# Induction proofs: fibonacci numbers

• LOLChris
In summary, the equations can be solved for n and k using the induction hypothesis that it is true for all s<n.
LOLChris

## Homework Statement

Use induction to prove this equation:

F(n+k) = F(k)F(n+1) + F(k-1)F(n)

## Homework Equations

F(0)=0 and F(1)=1
F(n)=F(n-1)+F(n-2)

## The Attempt at a Solution

Base: n=0, k=1
F(1)=(1*1)+(0*0)=1

True for n=k

k=k+1
F(2k+1) = F(k)F(k+2) + F(k-1)F(k+1)

Here is where I get stuck, I'm not sure how to manipulate this equation to show they are equal. I'm pretty sure I can solve it using only the relevant equations above.

Well if you pick your induction on for example on n, you get:

F(n+k+1)=F(n+k)+F(n+k-1)
You need to use here a different induction which asserts that if we assume that it's true for all s<n then it's true for s=n.

So this means that:
F(n+k)=F(k)F(n+1)+F(k-1)F(n)
F(n+k-1)=F(k)F(n)+F(k-1)F(n-1)
add them and you get the required equality, use F(n+1)+F(n)=F(n+2) and F(n)+F(n-1)=F(n+1).

LOLChris said:
True for n=k

k=k+1
F(2k+1) = F(k)F(k+2) + F(k-1)F(k+1)

Here is where I get stuck, I'm not sure how to manipulate this equation to show they are equal. I'm pretty sure I can solve it using only the relevant equations above.

Be careful! The k that you're using in your inductive hypothesis and the k in the original problem are not the same number

MathematicalPhysicist said:
Well if you pick your induction on for example on n, you get:

F(n+k+1)=F(n+k)+F(n+k-1)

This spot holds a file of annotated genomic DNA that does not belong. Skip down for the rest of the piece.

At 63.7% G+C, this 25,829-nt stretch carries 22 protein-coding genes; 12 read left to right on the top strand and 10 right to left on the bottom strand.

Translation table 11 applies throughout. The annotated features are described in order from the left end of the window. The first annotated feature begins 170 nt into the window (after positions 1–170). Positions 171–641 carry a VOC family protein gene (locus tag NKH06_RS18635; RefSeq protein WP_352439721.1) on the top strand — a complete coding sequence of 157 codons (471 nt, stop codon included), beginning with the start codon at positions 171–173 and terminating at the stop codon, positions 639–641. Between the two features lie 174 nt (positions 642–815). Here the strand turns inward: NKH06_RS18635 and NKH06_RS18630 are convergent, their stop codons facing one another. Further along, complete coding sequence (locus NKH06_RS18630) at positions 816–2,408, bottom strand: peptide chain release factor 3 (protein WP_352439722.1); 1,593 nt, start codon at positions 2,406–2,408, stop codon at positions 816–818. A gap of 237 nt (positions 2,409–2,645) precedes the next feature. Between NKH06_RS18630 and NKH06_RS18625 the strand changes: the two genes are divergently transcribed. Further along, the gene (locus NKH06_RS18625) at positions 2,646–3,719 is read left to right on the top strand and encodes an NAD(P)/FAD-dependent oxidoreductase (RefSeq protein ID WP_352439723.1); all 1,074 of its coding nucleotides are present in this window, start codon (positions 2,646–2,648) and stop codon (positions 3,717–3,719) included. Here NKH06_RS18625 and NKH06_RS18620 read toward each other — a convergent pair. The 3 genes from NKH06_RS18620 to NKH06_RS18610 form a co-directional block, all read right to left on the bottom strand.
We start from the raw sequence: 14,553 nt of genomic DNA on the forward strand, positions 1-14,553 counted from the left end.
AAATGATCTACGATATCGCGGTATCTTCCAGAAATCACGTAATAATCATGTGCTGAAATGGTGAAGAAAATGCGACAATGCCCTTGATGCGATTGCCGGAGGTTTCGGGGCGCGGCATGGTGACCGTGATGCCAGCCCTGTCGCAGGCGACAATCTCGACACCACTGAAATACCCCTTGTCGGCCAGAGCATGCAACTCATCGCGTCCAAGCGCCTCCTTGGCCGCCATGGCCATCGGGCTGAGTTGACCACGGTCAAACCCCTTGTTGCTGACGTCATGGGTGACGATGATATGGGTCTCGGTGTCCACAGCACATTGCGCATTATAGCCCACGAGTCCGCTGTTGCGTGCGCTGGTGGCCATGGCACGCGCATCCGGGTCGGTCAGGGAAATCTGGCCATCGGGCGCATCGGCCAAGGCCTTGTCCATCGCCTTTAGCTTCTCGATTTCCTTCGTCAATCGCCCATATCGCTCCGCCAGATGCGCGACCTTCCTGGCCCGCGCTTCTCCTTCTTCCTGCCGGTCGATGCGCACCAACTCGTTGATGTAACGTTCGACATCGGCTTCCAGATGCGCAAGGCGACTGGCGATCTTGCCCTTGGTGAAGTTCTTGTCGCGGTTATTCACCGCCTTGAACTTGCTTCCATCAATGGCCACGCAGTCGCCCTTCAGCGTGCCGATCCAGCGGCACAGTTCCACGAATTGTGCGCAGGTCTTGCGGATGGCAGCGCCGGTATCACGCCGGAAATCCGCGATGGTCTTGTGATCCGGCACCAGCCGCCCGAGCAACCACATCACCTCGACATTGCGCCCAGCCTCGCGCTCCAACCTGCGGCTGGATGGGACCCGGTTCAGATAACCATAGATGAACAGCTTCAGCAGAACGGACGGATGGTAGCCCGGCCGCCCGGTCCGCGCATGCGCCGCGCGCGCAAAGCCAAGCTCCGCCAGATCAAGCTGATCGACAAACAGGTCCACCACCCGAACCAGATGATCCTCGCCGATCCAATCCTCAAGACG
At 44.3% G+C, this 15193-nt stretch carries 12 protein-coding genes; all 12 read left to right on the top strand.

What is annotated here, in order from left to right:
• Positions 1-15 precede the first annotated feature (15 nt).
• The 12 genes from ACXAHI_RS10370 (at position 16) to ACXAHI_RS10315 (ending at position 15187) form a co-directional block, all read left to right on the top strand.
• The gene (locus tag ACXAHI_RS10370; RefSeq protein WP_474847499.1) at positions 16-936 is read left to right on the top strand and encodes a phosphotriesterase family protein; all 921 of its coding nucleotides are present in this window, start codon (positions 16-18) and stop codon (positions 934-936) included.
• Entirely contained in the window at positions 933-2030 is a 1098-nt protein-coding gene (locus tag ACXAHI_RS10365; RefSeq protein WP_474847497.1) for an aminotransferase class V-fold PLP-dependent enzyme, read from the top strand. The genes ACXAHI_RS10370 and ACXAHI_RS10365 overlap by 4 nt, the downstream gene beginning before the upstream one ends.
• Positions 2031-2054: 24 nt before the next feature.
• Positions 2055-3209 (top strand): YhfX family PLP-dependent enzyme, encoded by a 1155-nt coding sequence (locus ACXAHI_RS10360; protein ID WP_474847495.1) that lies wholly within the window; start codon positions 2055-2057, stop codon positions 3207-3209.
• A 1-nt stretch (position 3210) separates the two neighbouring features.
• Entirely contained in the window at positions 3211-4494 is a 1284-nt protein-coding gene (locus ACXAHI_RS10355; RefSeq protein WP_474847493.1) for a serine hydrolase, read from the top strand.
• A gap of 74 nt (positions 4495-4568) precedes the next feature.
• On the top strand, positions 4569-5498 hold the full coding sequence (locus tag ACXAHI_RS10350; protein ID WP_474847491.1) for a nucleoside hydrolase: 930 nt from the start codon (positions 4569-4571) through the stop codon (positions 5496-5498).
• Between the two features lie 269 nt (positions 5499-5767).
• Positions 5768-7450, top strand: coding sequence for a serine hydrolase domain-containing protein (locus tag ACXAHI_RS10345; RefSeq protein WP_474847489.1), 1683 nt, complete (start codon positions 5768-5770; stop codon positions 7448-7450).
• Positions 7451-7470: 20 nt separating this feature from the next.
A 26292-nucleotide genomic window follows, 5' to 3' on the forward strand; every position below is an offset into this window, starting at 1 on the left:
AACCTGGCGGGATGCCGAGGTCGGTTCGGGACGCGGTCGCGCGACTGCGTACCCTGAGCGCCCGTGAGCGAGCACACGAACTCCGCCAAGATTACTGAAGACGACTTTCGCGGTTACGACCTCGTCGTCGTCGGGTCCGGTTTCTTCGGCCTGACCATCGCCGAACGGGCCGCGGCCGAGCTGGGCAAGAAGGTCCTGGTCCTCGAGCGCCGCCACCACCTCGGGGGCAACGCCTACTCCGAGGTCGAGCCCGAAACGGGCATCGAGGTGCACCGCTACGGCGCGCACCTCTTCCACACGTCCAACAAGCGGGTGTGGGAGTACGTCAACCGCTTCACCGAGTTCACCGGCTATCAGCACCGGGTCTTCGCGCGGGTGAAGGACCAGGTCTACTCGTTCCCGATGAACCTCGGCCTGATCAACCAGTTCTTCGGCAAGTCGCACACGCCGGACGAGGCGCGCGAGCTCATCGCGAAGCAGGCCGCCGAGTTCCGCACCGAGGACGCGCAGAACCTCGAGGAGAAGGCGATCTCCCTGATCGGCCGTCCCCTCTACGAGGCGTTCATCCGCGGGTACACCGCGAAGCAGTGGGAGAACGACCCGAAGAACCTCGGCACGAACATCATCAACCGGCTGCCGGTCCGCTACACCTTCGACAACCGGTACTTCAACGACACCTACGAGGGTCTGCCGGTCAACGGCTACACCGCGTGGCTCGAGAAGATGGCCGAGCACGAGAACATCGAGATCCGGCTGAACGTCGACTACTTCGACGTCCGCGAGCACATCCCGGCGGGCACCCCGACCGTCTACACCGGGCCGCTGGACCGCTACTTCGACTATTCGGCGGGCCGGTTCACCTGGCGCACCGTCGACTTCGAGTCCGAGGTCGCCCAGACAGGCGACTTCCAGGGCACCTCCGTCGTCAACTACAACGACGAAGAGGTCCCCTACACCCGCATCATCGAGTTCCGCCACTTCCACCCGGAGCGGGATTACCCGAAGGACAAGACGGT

You need to use here a different induction which asserts that if we assume that it's true for all s<n then it's true for s=n.

So this means that:
F(n+k)=F(k)F(n+1)+F(k-1)F(n)
F(n+k-1)=F(k)F(n)+F(k-1)F(n-1)
add them and you get the required equality, use F(n+1)+F(n)=F(n+2) and F(n)+F(n-1)=F(n+1).

Thanks, once I realized I could substitute for F(n+k) it was all downhill from there.

One question, when writing an induction proof for equations like this with two variables (n and k), should you prove 'n+1' or 'k+1'? Or both?

## 1. What are Fibonacci numbers?

Fibonacci numbers are a sequence of numbers in which each number is the sum of the two preceding numbers, starting with 0 and 1. The sequence goes like this: 0, 1, 1, 2, 3, 5, 8, 13, 21, 34, and so on.

## 2. What is the purpose of using induction proofs for fibonacci numbers?

The purpose of using induction proofs for fibonacci numbers is to prove that a certain property or formula holds true for all numbers in the sequence. It is a mathematical technique used to prove statements about an infinite number of objects, such as the Fibonacci numbers.

## 3. How does induction proof work for fibonacci numbers?

Induction proof for fibonacci numbers works by first proving that the statement or formula holds true for the first few numbers in the sequence (usually 0 and 1). Then, assuming that the statement is true for a specific number, it can be shown to be true for the following number. This process is repeated until it can be shown that the statement is true for all numbers in the sequence.

## 4. What is the base case in an induction proof for fibonacci numbers?

The base case in an induction proof for fibonacci numbers is typically the first two numbers in the sequence, 0 and 1. These numbers serve as the starting point for the proof and are used to show that the statement holds true for the following numbers.

## 5. Are induction proofs the only way to prove properties of fibonacci numbers?

No, induction proofs are not the only way to prove properties of fibonacci numbers. Other methods such as direct proof, contradiction, and strong induction can also be used. However, induction proofs are a commonly used and effective technique for proving properties of fibonacci numbers.

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